[Coral-List] 50 reefs initiative

John Artim john.artim at smail.astate.edu
Mon Feb 27 12:58:57 EST 2017

I, too, am an (extremely) early-career coral reef ecologist. I think 
Alexander Fordyce has done a superb job of framing the issue. I would 
like to add that the "50 Reefs" proposal is a "bet-the-farm" initiative. 
As such I would expect an extremely high bar for the evidence required 
to support "50 Reefs" as an exclusive approach. It seems to me, judging 
just by the Twitter traffic among coral reef folks this past weekend, 
that as a community we are no where near the 95% level of agreement we 
would need to feel comfortable with this as an exclusive strategy to 
preserve coral reefs.

Implicit in "50 Reefs" is the assumption that we know enough about the 
functioning of coral reef communities that we can accurately choose the 
10% of reefs that we can nurse through the difficult transition ahead. 
At ICRS this past summer Nancy Knowlton made the point that as a 
research community we have invested little in understanding the 
community roles of small cryptic invertebrates. Peter Mumby made the 
point that most research has taken place on either pristine or 
highly-degraded reef. Until we have identified key invertebrate 
functional groups and have indices of reef community function reflecting 
them, I suspect our understanding of what is a functioning but degraded 
coral reef community is deficient. When one is proposing to choose 
winners and losers—that is, whose coral reefs are worth continued effort 
to save—this becomes of more than just academic interest.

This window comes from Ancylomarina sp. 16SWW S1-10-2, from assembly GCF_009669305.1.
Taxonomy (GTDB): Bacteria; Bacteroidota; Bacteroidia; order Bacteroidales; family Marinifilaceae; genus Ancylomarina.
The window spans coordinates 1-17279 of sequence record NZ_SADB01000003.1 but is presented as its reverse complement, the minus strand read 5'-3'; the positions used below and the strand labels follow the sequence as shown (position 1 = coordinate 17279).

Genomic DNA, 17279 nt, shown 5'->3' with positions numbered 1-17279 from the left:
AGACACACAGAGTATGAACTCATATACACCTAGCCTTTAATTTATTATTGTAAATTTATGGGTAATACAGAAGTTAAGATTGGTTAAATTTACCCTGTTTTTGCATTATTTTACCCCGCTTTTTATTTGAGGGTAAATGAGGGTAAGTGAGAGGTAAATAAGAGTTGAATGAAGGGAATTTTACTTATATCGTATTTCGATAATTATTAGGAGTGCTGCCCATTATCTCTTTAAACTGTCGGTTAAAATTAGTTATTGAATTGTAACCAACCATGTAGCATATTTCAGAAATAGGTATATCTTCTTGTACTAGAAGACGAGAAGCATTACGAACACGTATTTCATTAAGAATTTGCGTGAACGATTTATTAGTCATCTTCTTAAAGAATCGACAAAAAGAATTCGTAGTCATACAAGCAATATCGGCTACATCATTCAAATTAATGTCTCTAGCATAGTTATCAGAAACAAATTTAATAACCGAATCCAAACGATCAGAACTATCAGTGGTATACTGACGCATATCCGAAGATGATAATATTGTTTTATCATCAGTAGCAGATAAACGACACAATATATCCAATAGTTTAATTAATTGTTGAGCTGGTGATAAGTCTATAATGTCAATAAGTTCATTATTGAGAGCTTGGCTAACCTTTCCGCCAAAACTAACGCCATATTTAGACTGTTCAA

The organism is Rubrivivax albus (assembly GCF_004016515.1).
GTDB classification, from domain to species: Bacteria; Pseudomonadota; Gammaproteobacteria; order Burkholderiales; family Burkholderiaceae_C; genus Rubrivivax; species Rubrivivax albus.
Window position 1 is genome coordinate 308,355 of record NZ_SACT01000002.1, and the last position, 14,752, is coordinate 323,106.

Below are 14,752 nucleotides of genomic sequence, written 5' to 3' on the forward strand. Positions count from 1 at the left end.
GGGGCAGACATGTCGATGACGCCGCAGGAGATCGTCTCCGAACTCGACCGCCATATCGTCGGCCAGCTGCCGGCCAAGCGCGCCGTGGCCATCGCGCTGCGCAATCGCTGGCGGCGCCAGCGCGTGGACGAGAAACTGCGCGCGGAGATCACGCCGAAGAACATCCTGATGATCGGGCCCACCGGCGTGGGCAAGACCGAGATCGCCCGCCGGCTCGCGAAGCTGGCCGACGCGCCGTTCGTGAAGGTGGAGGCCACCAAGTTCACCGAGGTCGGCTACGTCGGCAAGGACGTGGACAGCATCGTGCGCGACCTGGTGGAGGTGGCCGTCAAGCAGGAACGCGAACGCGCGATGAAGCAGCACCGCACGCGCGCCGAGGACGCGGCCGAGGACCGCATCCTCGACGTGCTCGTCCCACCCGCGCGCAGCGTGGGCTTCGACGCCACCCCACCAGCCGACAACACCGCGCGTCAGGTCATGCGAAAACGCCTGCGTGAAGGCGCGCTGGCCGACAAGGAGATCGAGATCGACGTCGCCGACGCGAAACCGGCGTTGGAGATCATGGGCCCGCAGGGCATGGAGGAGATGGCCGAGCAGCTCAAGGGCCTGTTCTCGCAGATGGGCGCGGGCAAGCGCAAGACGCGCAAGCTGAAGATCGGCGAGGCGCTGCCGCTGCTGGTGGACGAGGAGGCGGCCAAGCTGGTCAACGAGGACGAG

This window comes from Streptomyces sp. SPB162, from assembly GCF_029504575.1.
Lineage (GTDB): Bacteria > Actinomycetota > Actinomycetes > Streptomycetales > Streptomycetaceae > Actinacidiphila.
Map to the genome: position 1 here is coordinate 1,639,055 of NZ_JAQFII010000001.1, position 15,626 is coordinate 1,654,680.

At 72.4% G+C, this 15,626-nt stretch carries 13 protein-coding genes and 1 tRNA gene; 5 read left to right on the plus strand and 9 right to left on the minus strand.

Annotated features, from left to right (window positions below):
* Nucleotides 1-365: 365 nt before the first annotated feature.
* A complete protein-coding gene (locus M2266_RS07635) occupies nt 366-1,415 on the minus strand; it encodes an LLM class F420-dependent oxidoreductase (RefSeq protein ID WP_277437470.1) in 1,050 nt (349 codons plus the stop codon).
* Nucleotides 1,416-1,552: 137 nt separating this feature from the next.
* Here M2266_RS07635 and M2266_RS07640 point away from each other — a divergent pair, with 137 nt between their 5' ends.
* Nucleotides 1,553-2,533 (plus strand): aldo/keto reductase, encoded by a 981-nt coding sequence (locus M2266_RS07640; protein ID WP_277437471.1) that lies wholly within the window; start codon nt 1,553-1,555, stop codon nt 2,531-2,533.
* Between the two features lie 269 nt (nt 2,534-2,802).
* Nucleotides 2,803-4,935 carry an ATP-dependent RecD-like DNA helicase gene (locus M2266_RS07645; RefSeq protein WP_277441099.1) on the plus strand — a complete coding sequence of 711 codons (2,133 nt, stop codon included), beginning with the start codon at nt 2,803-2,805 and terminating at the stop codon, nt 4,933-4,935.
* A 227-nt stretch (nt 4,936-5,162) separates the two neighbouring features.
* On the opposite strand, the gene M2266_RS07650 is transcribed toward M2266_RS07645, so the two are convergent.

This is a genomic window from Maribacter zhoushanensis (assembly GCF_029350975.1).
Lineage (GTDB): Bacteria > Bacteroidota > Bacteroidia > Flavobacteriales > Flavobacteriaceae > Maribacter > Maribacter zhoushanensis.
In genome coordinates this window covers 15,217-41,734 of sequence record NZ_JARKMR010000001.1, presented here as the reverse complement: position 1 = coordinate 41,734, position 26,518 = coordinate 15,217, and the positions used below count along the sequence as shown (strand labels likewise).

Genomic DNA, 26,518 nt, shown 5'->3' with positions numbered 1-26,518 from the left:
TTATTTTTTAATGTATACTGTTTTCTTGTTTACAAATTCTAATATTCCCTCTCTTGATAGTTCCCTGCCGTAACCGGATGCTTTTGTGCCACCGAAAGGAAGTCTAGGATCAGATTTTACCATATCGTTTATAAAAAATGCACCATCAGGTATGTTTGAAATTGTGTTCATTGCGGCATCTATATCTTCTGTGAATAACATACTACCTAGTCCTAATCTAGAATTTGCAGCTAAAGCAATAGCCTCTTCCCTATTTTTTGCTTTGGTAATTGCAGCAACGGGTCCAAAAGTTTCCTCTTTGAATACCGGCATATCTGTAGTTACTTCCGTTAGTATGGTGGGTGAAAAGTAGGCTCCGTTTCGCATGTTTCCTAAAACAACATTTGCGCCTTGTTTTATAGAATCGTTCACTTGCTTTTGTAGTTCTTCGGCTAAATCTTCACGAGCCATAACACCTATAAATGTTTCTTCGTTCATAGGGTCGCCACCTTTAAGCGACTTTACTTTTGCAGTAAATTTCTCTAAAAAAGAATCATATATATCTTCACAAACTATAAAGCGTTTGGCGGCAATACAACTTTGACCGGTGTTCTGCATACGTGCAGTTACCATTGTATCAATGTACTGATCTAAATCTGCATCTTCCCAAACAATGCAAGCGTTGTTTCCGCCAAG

We also have to consider that if we as a community of researchers are 
going to support "50 reefs", we need a very good story concerning what 
happens to the other stakeholders worldwide who are in some way tied to 
coral reef communities. This includes many indigenous peoples who rely 
on coral reefs for subsistence fishing and gleaning. Even if you would 
argue that we have enough knowledge of coral reef community function to 
choose which are the 10% of reefs we will save, there are many other 
stakeholders that have a right to be a part of the discussion before 
that decision can be finalized. I think it's premature to write off the 
other 90% when so many people are dependent on these reefs. In fact, we 
are but one stakeholder on this issue and though we should take 
positions on policy issues like this one, we should not advocate 
decision processes that fail to give other stakeholders adequate time to 

Finally, I would like to point out that some of what would become the 
90% reefs are the focus of current study today and rightly so. 
Undoubtedly as we attempt to address Peter Mumby's questions concerning 
reefs in intermediate states we may discover that some, perhaps even all 
of those reefs may not be savable. But for now, we are getting valuable 
insights into community function from these sites. Does that imply some 
sort of transition period is needed? Or is the situation so dire that we 
really do have no choice but to shift all resources and effort towards 
the 10% of reefs we can save?

So, as a neophyte coral reef ecologist, I believe that the "50 Reefs"